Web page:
Union to meet with MPs to discuss land ownership report
Union President Nigel Millar, Jonnie Hall, Director of Policy and Clare Slipper, Parliamentary Officer, will be in Westminster on Tuesday and will be meeting with, amongst others, Ian Davidson MP, Alan Reid MP and Dr Eilidh Whiteford MP, who all sit on the Scottish Affairs Committee. They will be using this opportunity to discuss the report with these MPs.
There is a claim in the report that the current policy on Inheritance Tax, Business Property Relief, Agricultural Property Relief and non-domestic rates has to change as they are driving up the price of land and are used as a means to preserve inherited wealth. The Union understands the Committee’s concerns over rising land values but cannot agree that the suspension of agricultural tax relief can solve the problem; in reality it is likely to fracture the capital base of family farm businesses and remove that engine of skill, commitment and enterprise from the rural food economy.
NFU Scotland Chief Executive Scott Walker commented: “Land prices have become largely disconnected from the returns that can be made from agricultural activity. This can make it difficult for family farming businesses to expand or for individuals to get started in the industry.
“Taxation is a powerful tool. It can be used in a positive way to encourage the long term letting of agricultural land. Tax can incentivise land owners to support the establishment of new farm businesses and to invest in the vital infrastructure needed to support efficient quality production.
“We believe that there are measures that are necessary to help farm businesses expand and grow and become more productive and we also believe strongly that there are measures that are necessary to help new entrants get started in the agriculture industry. Renting land could be a more attractive entry to farming than buying land, as it allows new entrants to put their working capital into livestock and machinery.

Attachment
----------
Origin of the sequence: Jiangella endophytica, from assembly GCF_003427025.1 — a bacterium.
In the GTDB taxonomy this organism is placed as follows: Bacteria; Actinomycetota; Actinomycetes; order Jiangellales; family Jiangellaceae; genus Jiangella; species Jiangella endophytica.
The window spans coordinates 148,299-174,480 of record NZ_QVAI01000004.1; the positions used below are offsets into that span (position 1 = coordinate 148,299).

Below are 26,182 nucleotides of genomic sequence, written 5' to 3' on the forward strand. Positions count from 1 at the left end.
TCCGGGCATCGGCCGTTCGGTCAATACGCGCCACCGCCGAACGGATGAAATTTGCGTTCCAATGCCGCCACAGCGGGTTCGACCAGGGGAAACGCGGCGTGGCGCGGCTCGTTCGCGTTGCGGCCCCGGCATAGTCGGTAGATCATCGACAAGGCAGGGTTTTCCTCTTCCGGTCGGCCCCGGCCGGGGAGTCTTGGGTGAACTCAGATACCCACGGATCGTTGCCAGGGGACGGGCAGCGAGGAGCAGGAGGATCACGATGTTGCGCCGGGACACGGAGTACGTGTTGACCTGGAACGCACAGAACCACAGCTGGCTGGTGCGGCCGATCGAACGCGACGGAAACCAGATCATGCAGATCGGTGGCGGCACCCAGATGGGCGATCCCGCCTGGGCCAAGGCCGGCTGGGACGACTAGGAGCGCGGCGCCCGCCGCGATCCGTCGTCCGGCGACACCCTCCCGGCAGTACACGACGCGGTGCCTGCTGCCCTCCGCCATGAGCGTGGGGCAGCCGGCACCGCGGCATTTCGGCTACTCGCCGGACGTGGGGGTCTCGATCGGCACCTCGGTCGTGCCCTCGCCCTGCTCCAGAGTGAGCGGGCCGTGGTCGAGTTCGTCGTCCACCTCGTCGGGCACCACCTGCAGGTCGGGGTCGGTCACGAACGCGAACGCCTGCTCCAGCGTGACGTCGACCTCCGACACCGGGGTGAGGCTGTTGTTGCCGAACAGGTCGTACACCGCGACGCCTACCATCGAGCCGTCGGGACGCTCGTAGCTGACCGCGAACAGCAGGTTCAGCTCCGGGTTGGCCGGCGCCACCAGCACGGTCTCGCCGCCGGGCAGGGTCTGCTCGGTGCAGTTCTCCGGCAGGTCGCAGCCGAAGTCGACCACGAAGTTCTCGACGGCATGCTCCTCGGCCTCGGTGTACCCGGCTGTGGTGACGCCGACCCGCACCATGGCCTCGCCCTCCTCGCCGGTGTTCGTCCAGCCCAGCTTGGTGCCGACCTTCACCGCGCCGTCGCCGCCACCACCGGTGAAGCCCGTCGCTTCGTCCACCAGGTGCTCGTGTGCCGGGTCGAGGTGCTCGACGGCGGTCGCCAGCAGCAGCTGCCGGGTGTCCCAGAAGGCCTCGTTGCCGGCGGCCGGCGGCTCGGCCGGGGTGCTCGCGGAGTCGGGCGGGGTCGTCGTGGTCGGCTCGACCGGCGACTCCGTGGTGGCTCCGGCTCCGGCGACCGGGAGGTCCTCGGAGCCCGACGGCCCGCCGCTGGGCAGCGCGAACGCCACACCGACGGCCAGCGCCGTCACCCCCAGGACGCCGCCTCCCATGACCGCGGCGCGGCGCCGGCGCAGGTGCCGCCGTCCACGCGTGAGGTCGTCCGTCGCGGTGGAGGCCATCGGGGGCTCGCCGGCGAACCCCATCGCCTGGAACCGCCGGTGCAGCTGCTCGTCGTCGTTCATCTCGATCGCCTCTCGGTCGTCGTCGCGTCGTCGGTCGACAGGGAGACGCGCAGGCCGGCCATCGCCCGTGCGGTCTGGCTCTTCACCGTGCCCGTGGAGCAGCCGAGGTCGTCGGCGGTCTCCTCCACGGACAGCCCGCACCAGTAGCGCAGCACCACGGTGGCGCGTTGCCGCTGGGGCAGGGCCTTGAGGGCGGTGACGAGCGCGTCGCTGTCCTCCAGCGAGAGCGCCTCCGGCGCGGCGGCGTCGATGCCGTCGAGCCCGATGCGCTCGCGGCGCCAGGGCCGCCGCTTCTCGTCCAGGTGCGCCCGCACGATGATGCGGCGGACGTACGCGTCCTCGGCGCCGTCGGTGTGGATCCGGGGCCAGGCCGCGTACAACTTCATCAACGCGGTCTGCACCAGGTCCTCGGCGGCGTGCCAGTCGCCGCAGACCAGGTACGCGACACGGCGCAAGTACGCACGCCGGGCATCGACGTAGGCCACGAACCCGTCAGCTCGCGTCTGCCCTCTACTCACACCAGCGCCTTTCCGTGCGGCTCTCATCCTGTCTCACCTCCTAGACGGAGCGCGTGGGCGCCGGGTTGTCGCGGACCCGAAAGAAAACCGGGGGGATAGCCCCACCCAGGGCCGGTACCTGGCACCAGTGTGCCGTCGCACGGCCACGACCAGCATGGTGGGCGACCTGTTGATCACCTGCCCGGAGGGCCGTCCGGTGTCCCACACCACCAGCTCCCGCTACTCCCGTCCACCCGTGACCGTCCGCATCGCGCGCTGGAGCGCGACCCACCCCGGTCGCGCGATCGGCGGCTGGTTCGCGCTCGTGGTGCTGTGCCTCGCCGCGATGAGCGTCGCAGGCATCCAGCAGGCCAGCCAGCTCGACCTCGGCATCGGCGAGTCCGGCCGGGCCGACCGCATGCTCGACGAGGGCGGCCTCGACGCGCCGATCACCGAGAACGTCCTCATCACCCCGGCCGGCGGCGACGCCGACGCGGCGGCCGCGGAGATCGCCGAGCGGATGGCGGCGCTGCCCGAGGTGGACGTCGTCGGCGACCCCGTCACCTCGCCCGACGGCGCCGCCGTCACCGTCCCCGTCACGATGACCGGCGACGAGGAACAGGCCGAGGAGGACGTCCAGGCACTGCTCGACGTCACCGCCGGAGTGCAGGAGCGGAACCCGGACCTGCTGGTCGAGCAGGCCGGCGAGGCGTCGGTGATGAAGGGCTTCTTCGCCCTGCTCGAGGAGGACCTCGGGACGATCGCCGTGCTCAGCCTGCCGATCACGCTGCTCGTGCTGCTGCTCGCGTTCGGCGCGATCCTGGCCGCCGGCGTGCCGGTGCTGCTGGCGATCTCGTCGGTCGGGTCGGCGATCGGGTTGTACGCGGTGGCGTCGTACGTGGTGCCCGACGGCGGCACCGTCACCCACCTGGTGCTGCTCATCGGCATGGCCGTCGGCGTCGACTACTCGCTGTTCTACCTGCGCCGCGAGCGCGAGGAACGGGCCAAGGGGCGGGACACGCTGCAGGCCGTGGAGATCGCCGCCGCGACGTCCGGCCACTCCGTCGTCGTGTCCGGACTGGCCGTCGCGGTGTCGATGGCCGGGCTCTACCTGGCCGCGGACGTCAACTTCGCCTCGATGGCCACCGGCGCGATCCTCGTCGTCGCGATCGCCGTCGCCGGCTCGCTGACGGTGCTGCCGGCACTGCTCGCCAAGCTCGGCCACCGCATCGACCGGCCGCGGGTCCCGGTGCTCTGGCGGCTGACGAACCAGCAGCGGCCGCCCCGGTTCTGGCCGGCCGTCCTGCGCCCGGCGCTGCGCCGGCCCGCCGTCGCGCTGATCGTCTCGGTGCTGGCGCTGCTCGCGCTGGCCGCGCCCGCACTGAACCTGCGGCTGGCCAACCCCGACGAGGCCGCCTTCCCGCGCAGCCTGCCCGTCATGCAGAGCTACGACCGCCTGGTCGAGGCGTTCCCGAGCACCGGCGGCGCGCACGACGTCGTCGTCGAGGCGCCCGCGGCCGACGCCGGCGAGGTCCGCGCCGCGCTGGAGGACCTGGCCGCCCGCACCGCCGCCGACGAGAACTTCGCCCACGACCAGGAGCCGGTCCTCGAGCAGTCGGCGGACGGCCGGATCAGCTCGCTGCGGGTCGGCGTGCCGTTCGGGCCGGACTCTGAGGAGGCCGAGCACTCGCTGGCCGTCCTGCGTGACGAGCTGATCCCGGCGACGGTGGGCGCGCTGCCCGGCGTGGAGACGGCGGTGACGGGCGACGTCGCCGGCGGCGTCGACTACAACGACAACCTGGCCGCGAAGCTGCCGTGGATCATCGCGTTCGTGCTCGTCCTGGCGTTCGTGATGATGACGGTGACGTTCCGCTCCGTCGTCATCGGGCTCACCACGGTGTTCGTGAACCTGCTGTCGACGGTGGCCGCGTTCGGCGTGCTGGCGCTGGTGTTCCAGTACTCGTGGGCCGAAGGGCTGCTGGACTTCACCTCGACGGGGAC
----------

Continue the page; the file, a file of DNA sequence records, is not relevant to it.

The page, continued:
“However the suggestion being put forward by the Scottish Affairs Committee of radical changes to the existing tax regime has potential to destroy family farming units.
“Family farms typically are asset rich but cash poor. On death, if there were no farmland exemptions, most farming families would have no choice but to sell a large proportion of farmland to pay the tax bill, and what land was left may be unviable in the context of modern farm businesses. Therefore we don’t believe taxation changes suggested would be in the best interests of Scottish agriculture.”
No comments posted yet. Be the first to post a comment
Please enter your name
Please enter your comment
Your comment submitted successfully.Please wait for admin approval.
Some error on your process.Please try one more time.
Membership of the EU is damaging the British farming industry, according to...
BASIS has launched an accreditation for pilots of Unmanned Aerial Systems (...
UK wheat yields have theoretical potential to more than double over the nex...
Britain’s farmers flocked to Peterborough for the first day of LAMMA’15 to ...
The crisis in the dairy industry is not the fault of supermarkets, accordin...
Transport Minister Baroness Kramer visited three rural businesses in Cheshi...
Spearheading the John Deere range of mid-size tractors from Mannheim, the n...
Regular testing for bovine TB could significantly reduce the number of infe...
Single-issue policy-making threatens to hamper, not help, the progress of U...